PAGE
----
The data reveals that inflation has been high


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Rising gasoline costs lifted inflation in February, underscoring that more modest consumer price increases may continue to be flat following a pandemic-triggered spike.

Rising fuel costs and rents offset flat food prices.

According to the Labor Department's Consumer Price Index, overall prices rose 3.2% from a year earlier, up from 3.1% in January. On a monthly basis, expenses rose 0.4% following a 0.3% gain in the previous month.

What is the core inflation rate now?

Core prices, excluding volatile food and energy commodities, which the Federal Reserve watches most closely, rose 0.4% after a similar rise in January. That still reduced annual growth from 3.9% to 3.8%, the smallest since May 2021.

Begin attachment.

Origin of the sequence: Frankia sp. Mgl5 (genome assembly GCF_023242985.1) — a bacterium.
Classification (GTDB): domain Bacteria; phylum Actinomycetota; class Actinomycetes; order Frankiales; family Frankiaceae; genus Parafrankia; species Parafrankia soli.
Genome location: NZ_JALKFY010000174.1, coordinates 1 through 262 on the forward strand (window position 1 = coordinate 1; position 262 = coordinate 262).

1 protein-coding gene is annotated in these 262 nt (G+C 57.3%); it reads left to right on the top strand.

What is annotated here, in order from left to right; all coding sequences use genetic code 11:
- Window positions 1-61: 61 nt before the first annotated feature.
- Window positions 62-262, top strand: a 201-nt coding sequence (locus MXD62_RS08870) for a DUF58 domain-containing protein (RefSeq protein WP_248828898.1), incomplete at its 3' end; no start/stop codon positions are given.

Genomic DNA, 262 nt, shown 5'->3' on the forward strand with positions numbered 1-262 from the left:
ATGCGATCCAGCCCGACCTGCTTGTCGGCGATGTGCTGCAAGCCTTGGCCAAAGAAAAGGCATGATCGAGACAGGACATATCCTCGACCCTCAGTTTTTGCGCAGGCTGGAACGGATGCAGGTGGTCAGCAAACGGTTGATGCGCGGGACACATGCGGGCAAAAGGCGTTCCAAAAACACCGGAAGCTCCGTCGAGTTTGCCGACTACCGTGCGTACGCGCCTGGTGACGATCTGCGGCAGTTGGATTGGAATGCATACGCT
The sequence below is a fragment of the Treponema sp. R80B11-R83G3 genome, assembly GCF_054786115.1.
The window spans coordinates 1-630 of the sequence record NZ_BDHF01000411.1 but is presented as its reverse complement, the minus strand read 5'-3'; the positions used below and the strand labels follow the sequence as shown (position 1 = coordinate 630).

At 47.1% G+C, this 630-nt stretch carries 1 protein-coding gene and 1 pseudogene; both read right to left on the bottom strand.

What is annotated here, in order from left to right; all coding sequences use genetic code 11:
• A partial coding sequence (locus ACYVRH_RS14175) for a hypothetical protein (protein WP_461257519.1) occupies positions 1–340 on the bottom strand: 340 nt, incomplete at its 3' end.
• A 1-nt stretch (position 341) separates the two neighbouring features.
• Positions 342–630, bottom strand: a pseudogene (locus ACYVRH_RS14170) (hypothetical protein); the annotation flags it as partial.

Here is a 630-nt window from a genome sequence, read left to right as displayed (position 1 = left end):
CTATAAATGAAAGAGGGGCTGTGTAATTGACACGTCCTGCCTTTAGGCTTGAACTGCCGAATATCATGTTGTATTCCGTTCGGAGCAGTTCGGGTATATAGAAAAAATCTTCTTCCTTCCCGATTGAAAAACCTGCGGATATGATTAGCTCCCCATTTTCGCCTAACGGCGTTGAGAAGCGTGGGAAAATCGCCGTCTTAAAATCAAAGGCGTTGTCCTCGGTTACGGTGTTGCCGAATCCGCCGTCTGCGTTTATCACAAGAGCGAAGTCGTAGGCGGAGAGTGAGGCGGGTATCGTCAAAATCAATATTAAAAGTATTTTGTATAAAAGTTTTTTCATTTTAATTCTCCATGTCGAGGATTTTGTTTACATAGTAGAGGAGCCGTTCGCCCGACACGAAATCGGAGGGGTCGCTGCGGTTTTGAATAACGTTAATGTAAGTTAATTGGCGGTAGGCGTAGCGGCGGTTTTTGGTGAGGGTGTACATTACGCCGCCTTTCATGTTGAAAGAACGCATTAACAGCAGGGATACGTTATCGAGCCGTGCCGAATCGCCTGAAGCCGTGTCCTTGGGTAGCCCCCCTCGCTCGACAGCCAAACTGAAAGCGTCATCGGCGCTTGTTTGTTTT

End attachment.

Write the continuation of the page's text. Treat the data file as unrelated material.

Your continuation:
Is the inflation rate falling?

Since hitting a 40-year high of 9.1% in June 2022, inflation has eased significantly. But after the rapid progress of the fall, price rises have become more volatile.

Many items, such as used cars, furniture and appliances, have gotten cheaper over the past year as supply chain issues related to Covid have been resolved. But the cost of services such as rent, car insurance and transportation continues to rise, in part because of steep increases in employee wages.

By the end of the year, Barclays expects headline inflation to ease to 2.9%, while the headline reading eases to 3.1% – both still significantly above the central bank's 2% target.

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Will the Fed cut interest rates in 2024?

Federal Reserve Chairman Jerome Powell told Congress last week that the central bank will cut its key interest rate this year, but only until officials see more evidence that inflation is moving steadily toward the central bank's target. From March 2022, the central bank has raised its key short-term rate from near zero to a 22-year high of 5% to 5.25%, although officials have been on hold since July.